The New York Football Giants have not smelled the NFL playoffs since their Super Bowl XLVI victory over the New England Patriots after the 2011 season, and that fact does not figure to change this year. At almost every turn, the Giants have fumbled the 2014 season like a wet football on an astro-turf field in December. The list of faux pas appears to be endless, and it begins with the ownership team’s overabundance of loyalty to a general manager and management team that has not produced NFL quality football for over two years.
After making several roster adjustments after 2012, the team underwent an overhaul after the 2013 season. After last season, the designated scapegoat was offensive coordinator Kevin Gilbride, who was reported to have retired, but that definition seemed like a stretch at the time, and does not seem any more plausible today. With another season of blowouts and embarrassing losses, even the uber-patient Giants’ ownership cannot stand pat again this off season with only minor changes.
Dan Graziano of ESPN.com does not believe that a decision on the head coach’s future has been made yet, however, as yesterday he wrote, “I still think a lot depends on how these next six games go. To this point, there’s no evidence that the team has quit on Coughlin, and if they win, say, three or four of their final six games and bring their record back toward respectability, the Giants could easily convince themselves that this was the first year of a rebuild (which it was) and that it’s not fair or prudent to make such a major change at this still-early time in that rebuild.”
It becomes hard to figure how a 6-10 record is really any better than a 4-12 record, especially when the Giants have thus far been out classed by the Lions, Eagles, Colts and Seahawks. If ownership thinks that by somehow beating the Titans, Jaguars, Redskins and Rams will prove anything over the the six games, then they are truly detached from the reality of the NFL. But a couple of wins, against the NFL’s bottom feeders could change the view at Giants’ headquarters, according to Graziano. “The Giants could easily convince themselves that this was the first year of a rebuild (which it was) and that it’s not fair or prudent to make such a major change at this still-early time in that rebuild.”
Unfortunately for fans of Big Blue, no one from ownership to management to players, ever mentioned that this season was a rebuilding season. And all anyone has to do is take a look at the team 90 miles down the New Jersey Turnpike to see what a change in leadership can do for a franchise. With free agency and plug-in and play draft picks, rebuilding is only for franchises that lacks accountability for their poor decisions and vision.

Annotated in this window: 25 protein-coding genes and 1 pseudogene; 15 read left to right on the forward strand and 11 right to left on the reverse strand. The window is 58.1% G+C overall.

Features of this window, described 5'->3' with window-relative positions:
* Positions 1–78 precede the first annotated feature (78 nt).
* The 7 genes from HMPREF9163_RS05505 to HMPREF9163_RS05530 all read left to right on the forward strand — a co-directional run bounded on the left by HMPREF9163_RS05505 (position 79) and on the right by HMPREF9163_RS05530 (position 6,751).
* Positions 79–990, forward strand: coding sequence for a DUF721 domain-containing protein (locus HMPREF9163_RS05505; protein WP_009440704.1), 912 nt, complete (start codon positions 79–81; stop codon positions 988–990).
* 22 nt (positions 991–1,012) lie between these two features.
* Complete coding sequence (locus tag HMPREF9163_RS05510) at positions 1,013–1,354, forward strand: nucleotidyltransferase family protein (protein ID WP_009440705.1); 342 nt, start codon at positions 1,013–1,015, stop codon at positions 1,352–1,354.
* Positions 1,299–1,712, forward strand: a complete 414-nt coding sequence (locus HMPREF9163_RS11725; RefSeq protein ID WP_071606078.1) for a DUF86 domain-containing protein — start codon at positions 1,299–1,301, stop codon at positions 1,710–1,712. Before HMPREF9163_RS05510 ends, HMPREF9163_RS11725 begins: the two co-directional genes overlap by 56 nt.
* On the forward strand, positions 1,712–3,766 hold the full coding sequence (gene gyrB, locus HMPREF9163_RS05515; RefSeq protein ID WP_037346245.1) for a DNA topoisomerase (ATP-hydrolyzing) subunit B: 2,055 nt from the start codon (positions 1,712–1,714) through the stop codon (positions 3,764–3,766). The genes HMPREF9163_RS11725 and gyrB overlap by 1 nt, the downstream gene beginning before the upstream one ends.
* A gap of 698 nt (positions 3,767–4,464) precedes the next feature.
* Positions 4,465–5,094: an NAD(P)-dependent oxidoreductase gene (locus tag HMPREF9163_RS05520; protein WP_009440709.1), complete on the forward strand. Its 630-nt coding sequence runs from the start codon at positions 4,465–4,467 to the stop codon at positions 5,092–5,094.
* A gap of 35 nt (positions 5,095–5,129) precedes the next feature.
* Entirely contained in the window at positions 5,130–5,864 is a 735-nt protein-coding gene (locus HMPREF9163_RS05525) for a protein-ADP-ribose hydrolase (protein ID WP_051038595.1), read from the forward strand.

Mark Cannizaro of the New York Post believes that Coughlin may already have one foot out the door, which seems to be different than Graziano’s view. Cannizaro in his football column today wrote,”Tom Coughlin, who has been the Giants coach since 2004, is about to miss the playoffs for the third consecutive season and, despite having led the Giants to two Super Bowl titles, has been reported by The Post’s Steve Serby as only ’50-50′ to stay.”
The main thrust of Cannizaro’s column was not an assessment of Coughlin’s coaching future, but rather about the possibility of the San Francisco 49ers getting rid of their successful head coach, Jim Harbaugh. Rumors have swirled around the 49ers this season, as reports have surfaced that the team has tired of Harbaugh’s mercurial personality. Even if the Giants fired Coughlin, or the oldest head coach in the NFL retired, neither of which is guaranteed, then the 49ers would also have to dismiss Harbaugh as well. There is a chance that both situations could occur, but another complication would also be the status of general manager Jerry Reese. Generally speaking, a new general manager gets to pick his own head coach.
Last season, Kevin Gilbride was the scapegoat for a franchise that was clearly heading in the wrong direction, even though Gilbride had a broken down offensive line and little in terms of a running game. This season, it looks as if Coughlin will be blamed for not moving the team forward, followed closely by quarterback Eli Manning. Heavy scrutiny has thus far eluded Reese, even though his team was only one game better than the John Idzik-led New York Jets, the last time we looked. Fans have taken to billboards and bi-planes to voice their disapproval with Gang Green’s general manager.
But Harbaugh’s personality, as well as the offers he will get from other teams, like his former team, the Chicago Bears, will likely mean that Big Blue will not be in the Harbaugh sweepstakes, unless something earth shattering happens in the owners’ suite. Don’t count on it.